From pigeon’s haven to people’s home
Disused buildings not properly sealed off can turn into pigeon’s home as this species likes dark areas for nesting.
But, they can also be used by other species such as bats, black redstarts or swifts!
With a shortage of land to develop on in towns and a growing demand for flat and houses, our team has worked with developers to give them a second chance through refurbishment or demolish them and build new homes.
Our contribution included a Phase 1 Habitat Survey, specie surveys (when necessary), mitigation and biodiversity enhancement advices as well as Code for Sustainable Homes reports.
We worked with the other teams involved in those projects to deliver the project on time.
A track of minor repair work...or not!
Our work for Network Rail involves checking numerous culverts, bridges and stations scattered around the country which are in need of minor repair work such as filling gaps in between bricks or repainting. However, what sometimes start as minor repair work turns into large repairs when additional work is found necessary. To ensure we minimise cost for our client, we always carry out an initial assessment of the site which include mapping the site’s habitats with a 2m radius at least, carrying out HSI and DBA. The results of the HSI and DBA are always included in our reports but, if we only need to produce an ecological assessment, we will keep the map safe in case a more detailed report becomes needed. Those extra 5 to 10 minutes on site became handy on a number of occasions!
Bat where are you though?
We often work with our colleague in SI to make sure their boreholes/window samples and other ground digging needs can be accommodated while not impacting on a site’s wildlife.
We surveyed a 3 span bridge in a rural environment which showed signs of successive repairs as well as a similar bridge located approximately 10m away (and both above the same stream).
The bridge on site had one long and deep crack which extended through one of the pier.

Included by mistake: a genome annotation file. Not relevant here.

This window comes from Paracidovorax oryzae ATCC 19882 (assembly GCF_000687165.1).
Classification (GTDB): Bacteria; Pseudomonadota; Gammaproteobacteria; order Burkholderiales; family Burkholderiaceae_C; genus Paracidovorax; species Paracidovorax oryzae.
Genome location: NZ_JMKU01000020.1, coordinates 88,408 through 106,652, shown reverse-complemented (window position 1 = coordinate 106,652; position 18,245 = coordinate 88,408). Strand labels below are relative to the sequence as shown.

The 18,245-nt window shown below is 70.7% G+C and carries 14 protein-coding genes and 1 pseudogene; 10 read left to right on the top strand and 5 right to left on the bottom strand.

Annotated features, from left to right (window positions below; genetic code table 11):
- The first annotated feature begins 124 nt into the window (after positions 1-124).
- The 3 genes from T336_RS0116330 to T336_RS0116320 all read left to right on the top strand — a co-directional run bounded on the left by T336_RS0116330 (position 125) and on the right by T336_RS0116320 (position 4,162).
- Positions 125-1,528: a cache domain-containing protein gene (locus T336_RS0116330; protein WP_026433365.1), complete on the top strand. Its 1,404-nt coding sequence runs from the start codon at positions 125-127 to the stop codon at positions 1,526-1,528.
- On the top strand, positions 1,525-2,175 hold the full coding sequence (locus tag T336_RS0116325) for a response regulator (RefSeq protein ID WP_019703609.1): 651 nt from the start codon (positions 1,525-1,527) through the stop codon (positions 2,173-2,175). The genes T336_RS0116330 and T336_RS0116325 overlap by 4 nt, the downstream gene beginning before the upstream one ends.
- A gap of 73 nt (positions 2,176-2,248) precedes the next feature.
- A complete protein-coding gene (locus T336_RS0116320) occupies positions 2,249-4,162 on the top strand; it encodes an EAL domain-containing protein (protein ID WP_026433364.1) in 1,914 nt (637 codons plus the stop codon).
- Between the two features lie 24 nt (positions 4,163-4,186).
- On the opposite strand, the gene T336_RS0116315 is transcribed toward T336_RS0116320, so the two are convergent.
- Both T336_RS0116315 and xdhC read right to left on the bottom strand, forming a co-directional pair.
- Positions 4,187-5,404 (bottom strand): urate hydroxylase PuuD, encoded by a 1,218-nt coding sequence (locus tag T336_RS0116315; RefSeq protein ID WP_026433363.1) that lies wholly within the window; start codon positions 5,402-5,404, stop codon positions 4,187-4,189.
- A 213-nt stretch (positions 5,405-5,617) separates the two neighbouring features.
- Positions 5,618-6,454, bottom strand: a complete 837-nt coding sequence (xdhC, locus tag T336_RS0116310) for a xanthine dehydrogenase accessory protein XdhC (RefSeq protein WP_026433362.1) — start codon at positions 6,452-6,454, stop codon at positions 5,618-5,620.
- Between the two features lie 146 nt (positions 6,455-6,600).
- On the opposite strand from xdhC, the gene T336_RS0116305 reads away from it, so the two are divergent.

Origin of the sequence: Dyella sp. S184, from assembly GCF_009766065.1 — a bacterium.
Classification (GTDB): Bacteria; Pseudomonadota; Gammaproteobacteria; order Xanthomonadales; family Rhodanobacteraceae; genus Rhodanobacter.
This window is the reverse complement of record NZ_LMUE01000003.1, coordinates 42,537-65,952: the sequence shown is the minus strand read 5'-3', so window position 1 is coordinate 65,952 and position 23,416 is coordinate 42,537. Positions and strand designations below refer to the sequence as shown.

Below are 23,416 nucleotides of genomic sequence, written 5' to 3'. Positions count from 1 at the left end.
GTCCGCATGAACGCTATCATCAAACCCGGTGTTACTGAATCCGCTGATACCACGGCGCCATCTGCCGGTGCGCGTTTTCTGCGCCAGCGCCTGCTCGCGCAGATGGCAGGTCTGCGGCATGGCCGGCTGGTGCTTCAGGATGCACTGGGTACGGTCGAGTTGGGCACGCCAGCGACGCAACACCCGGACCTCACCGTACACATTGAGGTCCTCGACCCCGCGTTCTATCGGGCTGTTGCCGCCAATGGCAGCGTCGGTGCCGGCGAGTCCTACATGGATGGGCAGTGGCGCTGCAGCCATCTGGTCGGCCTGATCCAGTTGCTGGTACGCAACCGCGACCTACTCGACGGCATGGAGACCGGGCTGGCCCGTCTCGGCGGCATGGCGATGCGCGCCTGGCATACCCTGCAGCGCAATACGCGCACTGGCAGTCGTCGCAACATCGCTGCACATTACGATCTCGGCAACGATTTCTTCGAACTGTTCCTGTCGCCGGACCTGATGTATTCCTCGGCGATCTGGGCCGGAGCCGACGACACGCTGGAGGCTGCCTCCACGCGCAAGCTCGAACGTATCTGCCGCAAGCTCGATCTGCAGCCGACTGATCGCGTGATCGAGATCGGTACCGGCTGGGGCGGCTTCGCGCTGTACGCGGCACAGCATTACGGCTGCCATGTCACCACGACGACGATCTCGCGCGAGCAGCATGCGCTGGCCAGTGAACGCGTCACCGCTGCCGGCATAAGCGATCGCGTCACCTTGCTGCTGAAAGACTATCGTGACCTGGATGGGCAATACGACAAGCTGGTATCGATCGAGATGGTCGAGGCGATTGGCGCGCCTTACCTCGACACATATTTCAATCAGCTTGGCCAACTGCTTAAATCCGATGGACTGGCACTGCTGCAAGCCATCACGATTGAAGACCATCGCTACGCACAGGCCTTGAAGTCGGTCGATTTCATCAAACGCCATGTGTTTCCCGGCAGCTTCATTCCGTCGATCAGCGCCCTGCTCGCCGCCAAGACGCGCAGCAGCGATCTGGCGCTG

The other bridge had numerous cracks which appeared to be deep and possibly leading to chambers.
Both bridges were assessed to have bat roosting and hibernating potential and as such we recommended additional survey.
As the SI team were going back on site the following week, we went back with them. After checking the cracks with an endoscope (and not finding any bats), we discussed their plans.
The location of holes in the piers was agreed and reasonable avoidance measures (RAMs) implemented to avoid impacts on the bat potential roosting sites.
We also recommended to survey both bridges at the same time to determine the presence of roosting bats.
We also provided RAMs to protected possible great crested newts and reptiles from disturbance, injury and killing as the site surrounding offered hibernating potential for all of them.
We were commissioned to assess a disused teaching building by the Hampshire Council who wanted to demolish it to turn it into a private property.
As the building was surrounded by other residential buildings as well as a forest, we recommended an additional survey to determine if bats were present.
Bats were observed flying above the building and it was clear that the building was on bat’s commuting route.
Advice to minimise disturbance to bat’s route were given as well as RAMs to avoid impacting on other species and biodiversity enhancement measures to maintain and increase this site potential for commuting and foraging wildlife.